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Vacuum Pump Selection

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High Vacuum Pumps

For high vacuums in the sub-microTorr range you will need a three stage pumping system that will cost as much as an economy car.

The first stage is a "roughing pump" that takes the chamber from atmosphere down to the milliTorr range. The next stage (closer to the vacuum chamber) is a "diffusion pump" that boils oil into a vapor and in a cooled section the oil rain traps gases which can then be removed by the roughing pump. The third stage is a "cold trap" which is just chamber off the main vacuum chamber cooled by liquid nitrogen or liquid helium. Any remaining gases freeze to the walls of this chamber.

The pump down starts with roughing as far as it will go then turning on the diffusion pump and letting get as much of the remaining gas in the chamber. This can take hours. Just before an experiment the cold trap is filled to take the vacuum down to minimum the apparatus can achieve.

A nice little article on a high vacuum system from the UC Berkeley Microlab site is here.


Medium Vacuum Pumps

Plasma work typically needs 1 to 10 Torr so you can just use just about any vacuum pump or compressor to reach that vacuum including some hand pumps.

A roughing pump for a vacuum system will cost you about $1000 and probably need its own circuit breaker. It is probably overkill for a small plasma lab but if you can get one cheap as a surplus unit it will probably last forever. If you find a used pump make sure it has never been run without pump oil. Like a car engine it only takes a short while for the pump surfaces to become scratched if they are not well oil. Repairing a damaged roughing pump will cost you as much as buying a new one (think engine job).

At the low end are hand pumps (for those who want forearms like Popeye) and scavenged compressors. Some (not all) refrigerators and air conditioners have compressor units that can be run as vacuum pumps. In general newer appliances have cleaver designs that work fine as refrigerators but cannot be used as a vacuum pump. Do not buy a new A/C from WallMart and pull the compressor out expecting to get a vacuum pump. You will have more success twenty year old unit collecting dust in someone's basement you can get for free. For the ecofriendly removing the compressor will release Freon which damages the planetary ozone shield. See if you can get a repair shop to recycle the Freon for you.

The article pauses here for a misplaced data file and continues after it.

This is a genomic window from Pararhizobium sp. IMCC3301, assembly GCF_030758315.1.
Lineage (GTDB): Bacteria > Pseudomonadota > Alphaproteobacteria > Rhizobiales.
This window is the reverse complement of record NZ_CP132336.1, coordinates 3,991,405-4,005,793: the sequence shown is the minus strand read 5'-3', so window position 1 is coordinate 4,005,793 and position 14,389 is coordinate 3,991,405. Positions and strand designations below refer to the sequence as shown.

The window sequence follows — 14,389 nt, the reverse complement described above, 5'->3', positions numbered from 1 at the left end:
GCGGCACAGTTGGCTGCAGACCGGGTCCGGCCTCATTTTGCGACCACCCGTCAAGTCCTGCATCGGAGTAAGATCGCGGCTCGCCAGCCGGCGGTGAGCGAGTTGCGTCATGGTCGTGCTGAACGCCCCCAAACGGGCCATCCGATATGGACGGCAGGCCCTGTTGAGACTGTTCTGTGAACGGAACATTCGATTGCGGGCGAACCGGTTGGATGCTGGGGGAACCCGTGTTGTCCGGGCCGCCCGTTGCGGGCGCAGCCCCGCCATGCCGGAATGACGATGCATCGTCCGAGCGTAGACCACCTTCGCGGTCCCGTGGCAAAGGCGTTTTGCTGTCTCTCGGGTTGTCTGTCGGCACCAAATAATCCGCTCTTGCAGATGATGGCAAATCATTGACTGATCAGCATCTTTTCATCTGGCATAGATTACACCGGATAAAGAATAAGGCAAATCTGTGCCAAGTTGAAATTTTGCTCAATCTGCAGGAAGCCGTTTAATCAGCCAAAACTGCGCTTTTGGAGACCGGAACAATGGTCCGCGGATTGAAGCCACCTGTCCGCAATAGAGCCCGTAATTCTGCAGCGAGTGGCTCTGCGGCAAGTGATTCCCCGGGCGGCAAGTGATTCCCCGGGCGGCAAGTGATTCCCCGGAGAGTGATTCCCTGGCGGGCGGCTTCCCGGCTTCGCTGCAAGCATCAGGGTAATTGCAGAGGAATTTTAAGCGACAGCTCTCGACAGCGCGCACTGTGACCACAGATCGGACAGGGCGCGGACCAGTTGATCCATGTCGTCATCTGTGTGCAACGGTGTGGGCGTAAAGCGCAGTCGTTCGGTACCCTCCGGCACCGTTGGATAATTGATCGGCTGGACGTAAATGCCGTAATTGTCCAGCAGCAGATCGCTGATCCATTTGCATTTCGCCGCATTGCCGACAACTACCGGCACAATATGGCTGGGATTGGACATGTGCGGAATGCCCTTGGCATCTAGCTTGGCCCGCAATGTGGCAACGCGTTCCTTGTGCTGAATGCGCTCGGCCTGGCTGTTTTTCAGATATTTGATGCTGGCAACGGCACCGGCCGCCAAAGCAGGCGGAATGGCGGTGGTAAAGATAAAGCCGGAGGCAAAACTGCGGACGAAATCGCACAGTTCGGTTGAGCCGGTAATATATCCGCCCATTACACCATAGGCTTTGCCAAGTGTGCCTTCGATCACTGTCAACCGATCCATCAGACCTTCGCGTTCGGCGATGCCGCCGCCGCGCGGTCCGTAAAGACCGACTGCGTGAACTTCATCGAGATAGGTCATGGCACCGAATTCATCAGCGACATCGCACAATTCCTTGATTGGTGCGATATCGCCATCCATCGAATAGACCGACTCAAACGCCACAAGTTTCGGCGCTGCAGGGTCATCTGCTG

The problem with using compressor is that pump a pitifully small volume and you will need to put fittings on the flimsy tubing to make them useful. It is very likely you will invest a lot of time making the thing work and spend even more time as you suffer with reliability problems trying to keep the thing working.


Automotive A/C Maintenance Pumps

The best price/performance for the home inventor is a vacuum pump used in the auto repair business to replace the Freon in automobile air conditioners. Car A/Cs run in pretty rough conditions and moisture can get into the Freon because of imperfect seals and large hot/cold cycles. This moisture combines with the degraded Freon to make an acid that eats away at the metal A/C tubing.

When you get your car A/C repaired they suck out the acidic Freon and vacuum test the system looking for leaks. The pumps they use are rated at 50 milliTorr and may go lower to achieve that rating. The pumps are designed to be portable and take a fair amount of abuse so they are ideal for a small lab. If get a new pump or a well maintained used pump and you keep a proper oil level it should last forever with practically zero trouble.

My pump is a Robinair 15234 which pumps 1.2 cubic feet per minute and consumes about 2 amps when struggling with a maximum vacuum in the chamber. A fact sheet from Robinair for my class of pump is here. There are many other manufacturers of these pumps: CPS, Mastercool, Mountain are other major brands. Low volume pumps like mine cost from $150 to $400 new and Robinair is typically the more expensive. I got mine used but in extremely good shape for $100.

Using a 4" PVC end cap vacuum chamber my Robinair 1.2 CFM pump achieved a full vacuum in very quick 25 seconds. For the rest of the vacuum system continue reading on the "Vacuum Chambers" link.